amir.paz-fuchs@law-oxford.com, neta.nadiv@ono.ac.il.



4.     Legal Aid for Confiscation Proceedings Clinic with Halev Bamishpat War on Poverty Movement, Adv. Debby Sadeh

Ono students will provide legal aid in defending citizens against confiscation and execution proceedings, and gain practical knowledge and skills in central legal fields. The clinic incorporates in-depth study of fundamentals of execution law, and actual practice in the Execution Office. The clinic will provide students with familiarity and experience in the actual practice of execution law including legal counseling, preparation of execution briefs, court filings, and escort of the client through the legal process. Students will also be placed in the Movement for War on Poverty and the Execution Office in Tel Aviv, and be trained to protect the rights of persons who do not have the means to hire legal counsel.

The course material will focus on common problems of execution, and on the current reform in this field following the change of the execution law in 2009. The issues cover human rights and legal rights between competing sides, and other rights dealing with contract law, civil law, promissory notes and more.  hozlap@ono.ac.il;



5.     Legal Practice Clinic, Mr. Oron Schwartz and Attorney Yogev Narkis

Clinic goals: This clinic seeks to prepare students for work as an advocate and give them the tools to deal with management of professional criminal cases. To this end, students will be confronted with fundamental issues of practical criminal law, including the analysis, and will deal with legal questions that arise. In addition to lectures, students will discuss theoretical and practical aspects of the profession of litigation, such as appearing in court, interrogation of witnesses, "Know who the judge", the media as a considerable player in criminal proceedings, and the concept of "case material".


Topics: Students will engage in a range of practical aspects of litigation in criminal law, while preparing for protection management defendants in court and for negotiations with representatives of the accused. Students accompany the ongoing work of lawyers. Activities will be held at Ono, law firms, in Court and various encounters with the prosecution and prosecution. Students will experience learning criminal case management, strategy and tactics management, preparing cross-examination of witnesses, dealing with expert opinions and preparing their cross-examination, collecting case law to establish legal arguments on questions of responsibility and criminal evidentiary questions, preparation of case summaries, preparation of arguments for sentencing, managing plea-bargain negotiation strategy for the prosecution, preparation of appeals and understanding of appeals tactics and procedure.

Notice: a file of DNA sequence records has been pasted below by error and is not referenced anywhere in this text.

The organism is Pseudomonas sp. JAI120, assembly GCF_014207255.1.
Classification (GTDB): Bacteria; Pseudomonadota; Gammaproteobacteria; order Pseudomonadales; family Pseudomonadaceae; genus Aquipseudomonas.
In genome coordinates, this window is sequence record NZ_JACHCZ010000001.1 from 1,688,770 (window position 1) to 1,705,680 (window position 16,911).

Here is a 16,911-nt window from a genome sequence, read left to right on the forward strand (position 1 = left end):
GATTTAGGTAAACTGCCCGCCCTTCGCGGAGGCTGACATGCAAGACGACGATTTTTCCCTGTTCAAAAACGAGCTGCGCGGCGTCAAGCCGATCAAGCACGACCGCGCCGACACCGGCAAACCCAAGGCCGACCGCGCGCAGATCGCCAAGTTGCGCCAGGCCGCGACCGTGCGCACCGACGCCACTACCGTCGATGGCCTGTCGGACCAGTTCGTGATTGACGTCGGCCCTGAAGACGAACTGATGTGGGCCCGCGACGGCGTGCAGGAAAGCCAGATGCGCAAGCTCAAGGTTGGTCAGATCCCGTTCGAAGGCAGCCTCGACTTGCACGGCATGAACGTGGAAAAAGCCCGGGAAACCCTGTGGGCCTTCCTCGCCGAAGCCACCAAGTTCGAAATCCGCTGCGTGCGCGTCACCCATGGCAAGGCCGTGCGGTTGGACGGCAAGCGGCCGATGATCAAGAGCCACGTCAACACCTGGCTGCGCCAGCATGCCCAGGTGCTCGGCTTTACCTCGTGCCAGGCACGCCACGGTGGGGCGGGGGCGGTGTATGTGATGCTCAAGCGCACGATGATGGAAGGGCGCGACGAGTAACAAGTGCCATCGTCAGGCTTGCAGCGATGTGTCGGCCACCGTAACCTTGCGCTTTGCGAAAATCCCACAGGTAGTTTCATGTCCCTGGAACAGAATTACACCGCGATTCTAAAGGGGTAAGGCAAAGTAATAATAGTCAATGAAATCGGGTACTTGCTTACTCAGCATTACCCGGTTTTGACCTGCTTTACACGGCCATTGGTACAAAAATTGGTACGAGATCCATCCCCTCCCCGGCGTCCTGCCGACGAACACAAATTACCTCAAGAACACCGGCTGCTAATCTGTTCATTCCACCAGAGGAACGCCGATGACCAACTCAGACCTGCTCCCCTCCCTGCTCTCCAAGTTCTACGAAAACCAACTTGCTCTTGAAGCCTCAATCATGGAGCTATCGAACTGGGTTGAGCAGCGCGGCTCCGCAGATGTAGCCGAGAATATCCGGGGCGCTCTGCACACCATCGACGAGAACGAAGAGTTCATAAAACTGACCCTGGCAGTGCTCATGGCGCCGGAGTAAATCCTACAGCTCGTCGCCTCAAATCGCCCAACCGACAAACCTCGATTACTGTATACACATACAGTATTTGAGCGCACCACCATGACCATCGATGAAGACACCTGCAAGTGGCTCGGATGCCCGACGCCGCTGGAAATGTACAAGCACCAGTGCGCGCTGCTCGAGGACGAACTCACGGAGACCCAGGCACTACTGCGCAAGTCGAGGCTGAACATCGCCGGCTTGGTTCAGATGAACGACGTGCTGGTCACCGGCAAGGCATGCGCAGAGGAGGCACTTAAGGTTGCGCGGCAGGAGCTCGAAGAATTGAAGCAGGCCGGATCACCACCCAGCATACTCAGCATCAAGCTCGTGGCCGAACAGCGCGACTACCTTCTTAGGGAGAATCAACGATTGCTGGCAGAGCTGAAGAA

The clinic directors, attorneys Schwartz and Narcissus, have engaged in criminal law for nearly a decade, and manage criminal cases with a significant and innovative range of areas – such as the old motor vehicle collision on Yom Kippur in Kfar Tavor that dealt with questions on the principle of performing together and issues related to the matter of inquiry proceedings detention, veterans computer crimes, human rights of prisoners, death of veterans, drug smuggling, questions in the field of mental health and money laundering cases. ksn.law @ gmail.com



6.     Assistance to Justices Clinic at the Tel Aviv District Court, Dr. Judy Broder, Coordinator: Amichai Tesler